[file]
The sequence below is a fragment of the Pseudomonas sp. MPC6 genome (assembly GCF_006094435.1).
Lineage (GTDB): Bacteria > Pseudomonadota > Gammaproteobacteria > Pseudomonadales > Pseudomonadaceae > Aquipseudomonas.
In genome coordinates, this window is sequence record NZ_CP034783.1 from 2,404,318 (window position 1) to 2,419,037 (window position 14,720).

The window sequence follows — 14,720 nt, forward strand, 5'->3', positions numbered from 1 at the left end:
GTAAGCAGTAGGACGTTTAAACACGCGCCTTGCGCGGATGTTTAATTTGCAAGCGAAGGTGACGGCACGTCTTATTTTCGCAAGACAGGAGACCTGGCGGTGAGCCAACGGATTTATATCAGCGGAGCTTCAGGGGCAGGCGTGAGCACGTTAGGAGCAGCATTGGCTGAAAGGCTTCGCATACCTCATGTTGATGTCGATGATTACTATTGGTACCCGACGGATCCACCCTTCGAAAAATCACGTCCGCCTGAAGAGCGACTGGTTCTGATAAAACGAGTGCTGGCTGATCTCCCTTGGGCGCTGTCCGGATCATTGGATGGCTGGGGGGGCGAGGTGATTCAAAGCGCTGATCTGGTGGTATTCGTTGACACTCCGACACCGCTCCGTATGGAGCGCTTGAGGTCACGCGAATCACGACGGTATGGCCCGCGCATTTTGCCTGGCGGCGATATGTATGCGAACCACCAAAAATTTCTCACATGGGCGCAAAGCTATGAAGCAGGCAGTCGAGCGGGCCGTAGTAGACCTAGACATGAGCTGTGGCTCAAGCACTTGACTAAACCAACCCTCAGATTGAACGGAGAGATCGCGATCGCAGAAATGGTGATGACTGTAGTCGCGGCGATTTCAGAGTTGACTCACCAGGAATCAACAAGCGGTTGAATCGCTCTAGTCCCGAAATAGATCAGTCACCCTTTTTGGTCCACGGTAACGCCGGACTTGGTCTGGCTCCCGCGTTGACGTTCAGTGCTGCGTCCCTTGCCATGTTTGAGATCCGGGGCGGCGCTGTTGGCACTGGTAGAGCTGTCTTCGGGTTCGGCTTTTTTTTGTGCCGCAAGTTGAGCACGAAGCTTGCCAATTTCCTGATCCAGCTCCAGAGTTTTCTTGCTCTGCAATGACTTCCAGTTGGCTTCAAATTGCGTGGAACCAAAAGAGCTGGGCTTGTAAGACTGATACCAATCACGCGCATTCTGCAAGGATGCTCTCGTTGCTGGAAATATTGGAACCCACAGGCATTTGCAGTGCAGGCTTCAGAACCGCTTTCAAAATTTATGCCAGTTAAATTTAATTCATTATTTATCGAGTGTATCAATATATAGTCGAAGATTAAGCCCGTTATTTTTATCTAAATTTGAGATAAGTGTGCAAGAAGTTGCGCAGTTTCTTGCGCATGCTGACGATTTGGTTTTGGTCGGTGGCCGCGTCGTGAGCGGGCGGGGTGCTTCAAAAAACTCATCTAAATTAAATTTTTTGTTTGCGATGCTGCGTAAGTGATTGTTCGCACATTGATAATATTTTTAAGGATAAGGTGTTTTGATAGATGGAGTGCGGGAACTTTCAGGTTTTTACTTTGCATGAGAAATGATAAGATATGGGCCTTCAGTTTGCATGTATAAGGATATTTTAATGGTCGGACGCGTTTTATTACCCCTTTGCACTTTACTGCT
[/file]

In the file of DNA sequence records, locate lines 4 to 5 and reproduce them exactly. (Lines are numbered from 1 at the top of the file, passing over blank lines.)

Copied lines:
The window sequence follows — 14,720 nt, forward strand, 5'->3', positions numbered from 1 at the left end:
GTAAGCAGTAGGACGTTTAAACACGCGCCTTGCGCGGATGTTTAATTTGCAAGCGAAGGTGACGGCACGTCTTATTTTCGCAAGACAGGAGACCTGGCGGTGAGCCAACGGATTTATATCAGCGGAGCTTCAGGGGCAGGCGTGAGCACGTTAGGAGCAGCATTGGCTGAAAGGCTTCGCATACCTCATGTTGATGTCGATGATTACTATTGGTACCCGACGGATCCACCCTTCGAAAAATCACGTCCGCCTGAAGAGCGACTGGTTCTGATAAAACGAGTGCTGGCTGATCTCCCTTGGGCGCTGTCCGGATCATTGGATGGCTGGGGGGGCGAGGTGATTCAAAGCGCTGATCTGGTGGTATTCGTTGACACTCCGACACCGCTCCGTATGGAGCGCTTGAGGTCACGCGAATCACGACGGTATGGCCCGCGCATTTTGCCTGGCGGCGATATGTATGCGAACCACCAAAAATTTCTCACATGGGCGCAAAGCTATGAAGCAGGCAGTCGAGCGGGCCGTAGTAGACCTAGACATGAGCTGTGGCTCAAGCACTTGACTAAACCAACCCTCAGATTGAACGGAGAGATCGCGATCGCAGAAATGGTGATGACTGTAGTCGCGGCGATTTCAGAGTTGACTCACCAGGAATCAACAAGCGGTTGAATCGCTCTAGTCCCGAAATAGATCAGTCACCCTTTTTGGTCCACGGTAACGCCGGACTTGGTCTGGCTCCCGCGTTGACGTTCAGTGCTGCGTCCCTTGCCATGTTTGAGATCCGGGGCGGCGCTGTTGGCACTGGTAGAGCTGTCTTCGGGTTCGGCTTTTTTTTGTGCCGCAAGTTGAGCACGAAGCTTGCCAATTTCCTGATCCAGCTCCAGAGTTTTCTTGCTCTGCAATGACTTCCAGTTGGCTTCAAATTGCGTGGAACCAAAAGAGCTGGGCTTGTAAGACTGATACCAATCACGCGCATTCTGCAAGGATGCTCTCGTTGCTGGAAATATTGGAACCCACAGGCATTTGCAGTGCAGGCTTCAGAACCGCTTTCAAAATTTATGCCAGTTAAATTTAATTCATTATTTATCGAGTGTATCAATATATAGTCGAAGATTAAGCCCGTTATTTTTATCTAAATTTGAGATAAGTGTGCAAGAAGTTGCGCAGTTTCTTGCGCATGCTGACGATTTGGTTTTGGTCGGTGGCCGCGTCGTGAGCGGGCGGGGTGCTTCAAAAAACTCATCTAAATTAAATTTTTTGTTTGCGATGCTGCGTAAGTGATTGTTCGCACATTGATAATATTTTTAAGGATAAGGTGTTTTGATAGATGGAGTGCGGGAACTTTCAGGTTTTTACTTTGCATGAGAAATGATAAGATATGGGCCTTCAGTTTGCATGTATAAGGATATTTTAATGGTCGGACGCGTTTTATTACCCCTTTGCACTTTACTGCT